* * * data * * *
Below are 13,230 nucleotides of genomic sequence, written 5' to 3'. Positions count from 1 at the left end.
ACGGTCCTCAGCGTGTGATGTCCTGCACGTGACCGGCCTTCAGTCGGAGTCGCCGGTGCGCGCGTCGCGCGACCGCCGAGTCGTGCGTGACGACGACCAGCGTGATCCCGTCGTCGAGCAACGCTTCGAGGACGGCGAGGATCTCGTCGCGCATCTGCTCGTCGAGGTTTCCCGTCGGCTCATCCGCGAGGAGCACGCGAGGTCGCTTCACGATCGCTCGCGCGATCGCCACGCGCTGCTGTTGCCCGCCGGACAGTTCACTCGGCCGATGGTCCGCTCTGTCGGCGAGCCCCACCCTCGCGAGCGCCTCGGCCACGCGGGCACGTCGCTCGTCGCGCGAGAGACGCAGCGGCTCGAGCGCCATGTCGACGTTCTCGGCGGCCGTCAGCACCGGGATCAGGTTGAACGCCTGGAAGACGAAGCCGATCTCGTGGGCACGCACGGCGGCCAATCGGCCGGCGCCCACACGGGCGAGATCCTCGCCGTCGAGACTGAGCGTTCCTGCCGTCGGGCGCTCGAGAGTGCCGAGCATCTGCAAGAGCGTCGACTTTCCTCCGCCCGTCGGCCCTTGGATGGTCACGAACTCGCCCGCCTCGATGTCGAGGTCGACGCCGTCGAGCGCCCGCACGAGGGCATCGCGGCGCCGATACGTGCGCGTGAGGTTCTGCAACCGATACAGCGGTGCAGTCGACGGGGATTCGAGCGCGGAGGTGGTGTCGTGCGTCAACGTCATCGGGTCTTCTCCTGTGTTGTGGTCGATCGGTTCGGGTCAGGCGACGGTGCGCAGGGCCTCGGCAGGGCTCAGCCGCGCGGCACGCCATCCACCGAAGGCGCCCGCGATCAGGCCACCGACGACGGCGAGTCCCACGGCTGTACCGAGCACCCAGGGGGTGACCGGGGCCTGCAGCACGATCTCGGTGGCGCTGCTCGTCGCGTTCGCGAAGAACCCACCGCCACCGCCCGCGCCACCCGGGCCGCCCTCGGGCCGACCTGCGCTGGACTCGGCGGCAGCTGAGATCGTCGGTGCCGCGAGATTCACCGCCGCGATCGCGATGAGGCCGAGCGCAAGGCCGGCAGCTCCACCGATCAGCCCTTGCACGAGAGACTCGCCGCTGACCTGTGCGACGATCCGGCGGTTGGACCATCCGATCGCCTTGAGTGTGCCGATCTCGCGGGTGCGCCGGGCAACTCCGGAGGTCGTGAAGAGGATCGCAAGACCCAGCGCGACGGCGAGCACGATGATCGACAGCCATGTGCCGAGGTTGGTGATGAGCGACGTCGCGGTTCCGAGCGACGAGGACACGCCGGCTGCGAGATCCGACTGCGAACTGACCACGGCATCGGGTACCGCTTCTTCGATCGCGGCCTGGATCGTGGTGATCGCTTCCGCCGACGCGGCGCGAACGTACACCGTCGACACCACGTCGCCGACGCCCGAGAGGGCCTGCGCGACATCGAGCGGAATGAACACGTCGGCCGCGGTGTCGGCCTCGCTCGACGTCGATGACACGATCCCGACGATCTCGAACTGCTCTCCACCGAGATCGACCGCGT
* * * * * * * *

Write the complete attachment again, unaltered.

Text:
Below are 13,230 nucleotides of genomic sequence, written 5' to 3'. Positions count from 1 at the left end.
ACGGTCCTCAGCGTGTGATGTCCTGCACGTGACCGGCCTTCAGTCGGAGTCGCCGGTGCGCGCGTCGCGCGACCGCCGAGTCGTGCGTGACGACGACCAGCGTGATCCCGTCGTCGAGCAACGCTTCGAGGACGGCGAGGATCTCGTCGCGCATCTGCTCGTCGAGGTTTCCCGTCGGCTCATCCGCGAGGAGCACGCGAGGTCGCTTCACGATCGCTCGCGCGATCGCCACGCGCTGCTGTTGCCCGCCGGACAGTTCACTCGGCCGATGGTCCGCTCTGTCGGCGAGCCCCACCCTCGCGAGCGCCTCGGCCACGCGGGCACGTCGCTCGTCGCGCGAGAGACGCAGCGGCTCGAGCGCCATGTCGACGTTCTCGGCGGCCGTCAGCACCGGGATCAGGTTGAACGCCTGGAAGACGAAGCCGATCTCGTGGGCACGCACGGCGGCCAATCGGCCGGCGCCCACACGGGCGAGATCCTCGCCGTCGAGACTGAGCGTTCCTGCCGTCGGGCGCTCGAGAGTGCCGAGCATCTGCAAGAGCGTCGACTTTCCTCCGCCCGTCGGCCCTTGGATGGTCACGAACTCGCCCGCCTCGATGTCGAGGTCGACGCCGTCGAGCGCCCGCACGAGGGCATCGCGGCGCCGATACGTGCGCGTGAGGTTCTGCAACCGATACAGCGGTGCAGTCGACGGGGATTCGAGCGCGGAGGTGGTGTCGTGCGTCAACGTCATCGGGTCTTCTCCTGTGTTGTGGTCGATCGGTTCGGGTCAGGCGACGGTGCGCAGGGCCTCGGCAGGGCTCAGCCGCGCGGCACGCCATCCACCGAAGGCGCCCGCGATCAGGCCACCGACGACGGCGAGTCCCACGGCTGTACCGAGCACCCAGGGGGTGACCGGGGCCTGCAGCACGATCTCGGTGGCGCTGCTCGTCGCGTTCGCGAAGAACCCACCGCCACCGCCCGCGCCACCCGGGCCGCCCTCGGGCCGACCTGCGCTGGACTCGGCGGCAGCTGAGATCGTCGGTGCCGCGAGATTCACCGCCGCGATCGCGATGAGGCCGAGCGCAAGGCCGGCAGCTCCACCGATCAGCCCTTGCACGAGAGACTCGCCGCTGACCTGTGCGACGATCCGGCGGTTGGACCATCCGATCGCCTTGAGTGTGCCGATCTCGCGGGTGCGCCGGGCAACTCCGGAGGTCGTGAAGAGGATCGCAAGACCCAGCGCGACGGCGAGCACGATGATCGACAGCCATGTGCCGAGGTTGGTGATGAGCGACGTCGCGGTTCCGAGCGACGAGGACACGCCGGCTGCGAGATCCGACTGCGAACTGACCACGGCATCGGGTACCGCTTCTTCGATCGCGGCCTGGATCGTGGTGATCGCTTCCGCCGACGCGGCGCGAACGTACACCGTCGACACCACGTCGCCGACGCCCGAGAGGGCCTGCGCGACATCGAGCGGAATGAACACGTCGGCCGCGGTGTCGGCCTCGCTCGACGTCGATGACACGATCCCGACGATCTCGAACTGCTCTCCACCGAGATCGACCGCGT